Hopes for much-needed moisture but fears of mudflows marked California as a Pacific storm headed toward the drought-dry state.

Rain was expected to begin falling Tuesday, although the timing of the heaviest downpours was variable, according to the National Weather Service.

Storm watches were posted for a large swath of the Sierra Nevada, where a huge amount of the state's water supply is normally stored as snowpack. Significant accumulations were predicted but not enough to be a drought buster.

Any delight over the prospect of beneficial precipitation was tempered by concerns about the threat of debris flows from the many areas of California where wildfires have burned away vegetation that would keep soil stable.

A weak storm Sunday was enough to block Pacific Coast Highway west of Malibu with a flow of mud from a section of the steep Santa Monica Mountains denuded by a 44-square-mile fire last year.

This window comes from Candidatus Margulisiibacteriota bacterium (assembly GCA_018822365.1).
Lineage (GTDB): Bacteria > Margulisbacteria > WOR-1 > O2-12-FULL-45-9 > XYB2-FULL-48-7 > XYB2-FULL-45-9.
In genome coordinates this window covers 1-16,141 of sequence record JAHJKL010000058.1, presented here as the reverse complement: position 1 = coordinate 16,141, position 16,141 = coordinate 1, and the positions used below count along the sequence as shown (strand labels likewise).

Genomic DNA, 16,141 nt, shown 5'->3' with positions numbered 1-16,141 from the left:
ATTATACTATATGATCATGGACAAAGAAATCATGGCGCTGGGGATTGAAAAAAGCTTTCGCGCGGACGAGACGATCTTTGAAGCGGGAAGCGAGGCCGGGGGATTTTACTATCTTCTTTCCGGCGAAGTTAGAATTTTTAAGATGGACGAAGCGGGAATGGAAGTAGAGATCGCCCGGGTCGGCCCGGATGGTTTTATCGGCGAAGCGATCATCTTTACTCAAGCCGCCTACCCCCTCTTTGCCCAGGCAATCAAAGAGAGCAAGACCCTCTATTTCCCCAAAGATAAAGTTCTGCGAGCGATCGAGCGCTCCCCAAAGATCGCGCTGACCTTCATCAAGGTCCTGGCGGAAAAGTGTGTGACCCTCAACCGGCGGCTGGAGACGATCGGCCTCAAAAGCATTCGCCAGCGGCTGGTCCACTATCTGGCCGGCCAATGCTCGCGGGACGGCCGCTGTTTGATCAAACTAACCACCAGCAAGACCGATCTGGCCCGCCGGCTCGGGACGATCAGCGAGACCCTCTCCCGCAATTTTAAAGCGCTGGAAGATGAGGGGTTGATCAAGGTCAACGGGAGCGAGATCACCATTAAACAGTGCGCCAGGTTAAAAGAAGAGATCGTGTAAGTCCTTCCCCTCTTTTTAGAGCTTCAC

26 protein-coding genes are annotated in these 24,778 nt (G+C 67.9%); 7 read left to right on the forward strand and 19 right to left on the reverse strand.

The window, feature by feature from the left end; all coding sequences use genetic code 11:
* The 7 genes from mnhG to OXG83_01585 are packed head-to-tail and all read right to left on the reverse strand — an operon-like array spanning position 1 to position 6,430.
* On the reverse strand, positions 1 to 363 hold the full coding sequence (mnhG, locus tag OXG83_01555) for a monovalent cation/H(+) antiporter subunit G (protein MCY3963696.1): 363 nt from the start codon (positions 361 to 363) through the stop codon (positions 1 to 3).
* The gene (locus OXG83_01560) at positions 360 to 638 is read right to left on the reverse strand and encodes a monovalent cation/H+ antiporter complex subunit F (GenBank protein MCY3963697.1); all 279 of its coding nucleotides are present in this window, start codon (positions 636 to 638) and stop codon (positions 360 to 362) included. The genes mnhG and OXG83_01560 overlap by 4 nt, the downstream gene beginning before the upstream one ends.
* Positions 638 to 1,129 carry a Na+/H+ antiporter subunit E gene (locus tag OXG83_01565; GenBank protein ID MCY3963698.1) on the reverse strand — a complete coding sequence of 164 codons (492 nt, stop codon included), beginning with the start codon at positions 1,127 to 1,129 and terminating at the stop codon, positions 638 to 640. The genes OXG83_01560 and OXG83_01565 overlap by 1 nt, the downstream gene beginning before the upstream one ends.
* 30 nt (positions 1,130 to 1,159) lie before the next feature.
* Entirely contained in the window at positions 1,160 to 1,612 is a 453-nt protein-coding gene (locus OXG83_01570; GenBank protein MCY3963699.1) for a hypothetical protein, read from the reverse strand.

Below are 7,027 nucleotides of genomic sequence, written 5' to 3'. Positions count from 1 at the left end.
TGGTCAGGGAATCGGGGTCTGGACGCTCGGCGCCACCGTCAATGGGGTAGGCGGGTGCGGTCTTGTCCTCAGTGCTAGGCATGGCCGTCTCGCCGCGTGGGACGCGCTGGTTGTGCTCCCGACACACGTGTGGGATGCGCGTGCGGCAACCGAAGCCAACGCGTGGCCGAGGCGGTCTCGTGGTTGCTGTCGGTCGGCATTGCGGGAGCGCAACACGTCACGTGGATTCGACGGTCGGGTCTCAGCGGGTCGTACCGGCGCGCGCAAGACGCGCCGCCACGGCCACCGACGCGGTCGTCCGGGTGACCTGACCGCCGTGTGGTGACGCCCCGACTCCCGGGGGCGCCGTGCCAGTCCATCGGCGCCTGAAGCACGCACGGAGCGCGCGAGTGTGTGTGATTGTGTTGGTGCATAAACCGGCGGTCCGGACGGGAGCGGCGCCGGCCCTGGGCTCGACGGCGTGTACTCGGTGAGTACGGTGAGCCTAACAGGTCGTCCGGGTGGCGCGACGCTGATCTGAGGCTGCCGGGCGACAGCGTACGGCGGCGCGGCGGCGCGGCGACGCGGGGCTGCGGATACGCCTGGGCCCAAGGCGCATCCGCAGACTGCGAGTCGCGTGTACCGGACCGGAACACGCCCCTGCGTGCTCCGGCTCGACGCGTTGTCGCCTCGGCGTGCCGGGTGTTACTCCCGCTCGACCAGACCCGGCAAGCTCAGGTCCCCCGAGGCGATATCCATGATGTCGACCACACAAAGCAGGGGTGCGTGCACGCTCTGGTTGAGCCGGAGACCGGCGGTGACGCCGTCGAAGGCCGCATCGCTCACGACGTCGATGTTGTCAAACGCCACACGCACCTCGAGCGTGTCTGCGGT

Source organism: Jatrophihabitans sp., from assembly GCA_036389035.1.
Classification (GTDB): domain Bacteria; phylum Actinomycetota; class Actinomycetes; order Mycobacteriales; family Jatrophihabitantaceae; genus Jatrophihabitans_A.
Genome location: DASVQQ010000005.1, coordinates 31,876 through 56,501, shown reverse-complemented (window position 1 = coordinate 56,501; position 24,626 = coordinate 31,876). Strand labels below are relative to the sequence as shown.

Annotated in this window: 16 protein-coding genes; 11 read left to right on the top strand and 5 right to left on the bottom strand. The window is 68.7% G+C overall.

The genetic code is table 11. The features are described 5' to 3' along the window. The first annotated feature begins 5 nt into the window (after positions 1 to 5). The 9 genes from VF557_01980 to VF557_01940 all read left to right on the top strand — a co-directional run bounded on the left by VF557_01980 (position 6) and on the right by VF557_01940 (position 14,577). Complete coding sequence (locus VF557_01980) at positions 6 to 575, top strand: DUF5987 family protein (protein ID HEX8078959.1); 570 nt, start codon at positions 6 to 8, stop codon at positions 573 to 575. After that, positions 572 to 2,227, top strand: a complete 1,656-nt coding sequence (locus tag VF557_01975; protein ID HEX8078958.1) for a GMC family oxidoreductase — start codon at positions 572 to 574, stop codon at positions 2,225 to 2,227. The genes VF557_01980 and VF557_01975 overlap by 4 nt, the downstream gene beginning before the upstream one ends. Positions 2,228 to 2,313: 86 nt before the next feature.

The muck was cleared but debris basins that overflowed were still full and will keep the highway from reopening anytime soon.

"We're going to have to wait until the next storm passes," said Patrick Chandler of the California Department of Transportation.

Residents placed sandbags to protect properties in foothill cities northeast of Los Angeles, where some communities below steep mountains have long lived with concrete barriers lining streets in hopes of keeping debris flows out of homes.

Glendora resident Cory Hansen piled sand bags around his home.

"Hundreds, hundreds of them," he told KABC-TV. "We don't know what's going to happen in the next few days."

Back-to-back storms are helping some cities in northwest California reach normal rainfall amounts for the year, or even better, but the reservoirs and Sierra snowpack that provide much of the state's water remain far short of what they should be, after three years of intense drought.

The state Department of Water Resources reported the Sierra snowpack, which counts most for the state's water supply, was at 24 percent of normal for this time of year.

Rain so far, at this early point in California's wet season, has yet to make much of an impact on the state's main reservoirs. Lake Shasta and Lake Oroville have less than 50 percent of their usual water level for the start of December, while Folsom Lake stands at 59 percent, said National Weather Service forecaster Eric Kurth.

"The good news is there's more storms on the way," Kurth said.